A North Carolina-based fitness franchise is headed for the Drayton Mills Marketplace in Spartanburg County.
Burn Boot Camp has leased 5,000 square feet on the commercial side of the Drayton Mill revitalization project. The Marketplace encompasses about 60,000 square feet of the 115-year-old former Milliken & Co. textile plant’s warehouses and company store.
The location, which will be owned and operated by Elissa and David Farmer, is expected to open during the spring, but the Farmer’s will begin hosting “pop-up” boot camps at the mill beginning at 9 a.m. on Jan. 28. The event is free and open to the public.
“It was a tough decision for us when we were looking at locations [in Spartanburg],” Elissa Farmer said. “Somebody told us we should check out Drayton. We just fell in love with it… We are excited and feel very fortunate to be a part of this project.”
Farmer said the couple has already hired Kayla O’Connell to serve as the head trainer for “Burn Spartanburg.” They are looking for support trainers and plan to hire employees for the childcare area of their facility, she said.
Burn Spartanburg will join three tenants that have already committed to the Marketplace, including Greenville-based Rick Erwin Group’s new dining concept The Standard: A Refined Kitchen; Mōzza Roasters and Melotte Enterprises Inc.; and the regional offices for Agracel Inc.
Zen Studios, a Spartanburg-based yoga studio, will not be moving to Drayton.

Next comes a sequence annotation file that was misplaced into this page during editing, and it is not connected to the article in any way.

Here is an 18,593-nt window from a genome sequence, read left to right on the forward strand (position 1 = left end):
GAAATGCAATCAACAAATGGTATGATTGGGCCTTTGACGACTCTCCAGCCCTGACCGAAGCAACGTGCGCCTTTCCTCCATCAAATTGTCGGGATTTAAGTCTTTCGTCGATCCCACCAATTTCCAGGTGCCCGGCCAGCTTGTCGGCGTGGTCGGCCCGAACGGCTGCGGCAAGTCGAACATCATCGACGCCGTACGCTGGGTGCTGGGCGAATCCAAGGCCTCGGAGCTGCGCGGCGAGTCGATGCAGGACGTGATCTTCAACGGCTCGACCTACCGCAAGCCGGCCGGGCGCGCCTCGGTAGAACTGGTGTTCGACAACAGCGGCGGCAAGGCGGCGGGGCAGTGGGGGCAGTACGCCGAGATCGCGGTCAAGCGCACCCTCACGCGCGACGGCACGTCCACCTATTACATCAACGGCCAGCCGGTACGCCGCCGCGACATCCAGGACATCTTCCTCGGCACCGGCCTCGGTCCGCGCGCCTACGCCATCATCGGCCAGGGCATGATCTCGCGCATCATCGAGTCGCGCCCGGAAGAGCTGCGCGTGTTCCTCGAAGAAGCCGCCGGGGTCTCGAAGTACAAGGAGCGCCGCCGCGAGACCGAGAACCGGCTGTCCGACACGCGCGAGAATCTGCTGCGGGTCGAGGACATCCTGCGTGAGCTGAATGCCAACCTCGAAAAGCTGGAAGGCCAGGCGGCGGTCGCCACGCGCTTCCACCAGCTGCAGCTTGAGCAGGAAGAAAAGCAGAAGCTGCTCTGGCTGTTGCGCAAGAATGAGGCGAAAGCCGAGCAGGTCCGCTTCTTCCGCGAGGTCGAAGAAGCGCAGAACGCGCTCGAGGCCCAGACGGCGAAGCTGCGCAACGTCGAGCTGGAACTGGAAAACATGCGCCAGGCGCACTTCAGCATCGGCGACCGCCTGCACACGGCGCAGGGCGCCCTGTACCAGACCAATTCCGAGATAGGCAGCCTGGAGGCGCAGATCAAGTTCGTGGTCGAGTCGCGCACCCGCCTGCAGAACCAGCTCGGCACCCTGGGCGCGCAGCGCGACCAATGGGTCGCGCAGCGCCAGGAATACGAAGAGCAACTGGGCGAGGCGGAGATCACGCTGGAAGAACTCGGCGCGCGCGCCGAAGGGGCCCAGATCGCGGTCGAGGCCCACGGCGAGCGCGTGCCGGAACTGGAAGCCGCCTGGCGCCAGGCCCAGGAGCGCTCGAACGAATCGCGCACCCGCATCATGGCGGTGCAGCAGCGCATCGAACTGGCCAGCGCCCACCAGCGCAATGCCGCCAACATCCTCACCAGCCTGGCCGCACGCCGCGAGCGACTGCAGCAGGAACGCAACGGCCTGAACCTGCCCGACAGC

“The addition of Burn Spartanburg brings us one step closer to achieving the live, work, play community that we envisioned for this project,” said John Montgomery, principal of Spartanburg-based Montgomery Development Group. “It’s a great concept and we’re excited to have the Farmers. We think it’s going to be a big success.”
In 2013, Pacolet Milliken, a private investment firm founded in 2007 to preserve and grow certain real estate and energy assets of Milliken & Co.’s vast textile empire, reopened Drayton’s spinning and weaving plants to be redeveloped into luxury apartments.
Drayton Mills Lofts, the residential side of the project, features 289 loft apartments, a fitness studio, pool and a 3-mile walking trail.
Farmer said Burn Spartanburg will utilize the trail.
The facility will feature Burn Boot Camp’s proprietary “floating floor,” floating pull-up bar, free weights, battle ropes, slam balls, kettle bells and plyometric boxes. Customers can take advantage of free childcare and one-on-one nutritional meetings with trainers.
Montgomery and his business partner, Tara Sherbert, managing partner of Charlotte, N.C.-based TMS Development, which was over the loft apartment project at Drayton, purchased the mill’s warehouses from Pacolet Milliken in 2015.
“We are continually focused on making Drayton Mills the ideal community for residents and customers alike to live, eat, play and work,” Sherbert said, in a statement. “We’re excited to be able to welcome Burn Boot Camp Spartanburg into the Drayton Mills family.”
Devan and Morgan Kline founded Burn Boot Camp in 2012. The company has 49 locations and nearly 200 more in development in 26 states.
The concept is founded on five pillars: mindset, whole food nutrition, burst training, strength training and community.
Tommy Molin and Associate Brian Scurlock with CBRE assisted with the transaction.
For more information about Drayton Mills Marketplace, visit www.draytonmarketplace.com.
For more information about Burn Spartanburg, visit www.burnbootcamp.com/spartanburg-sc.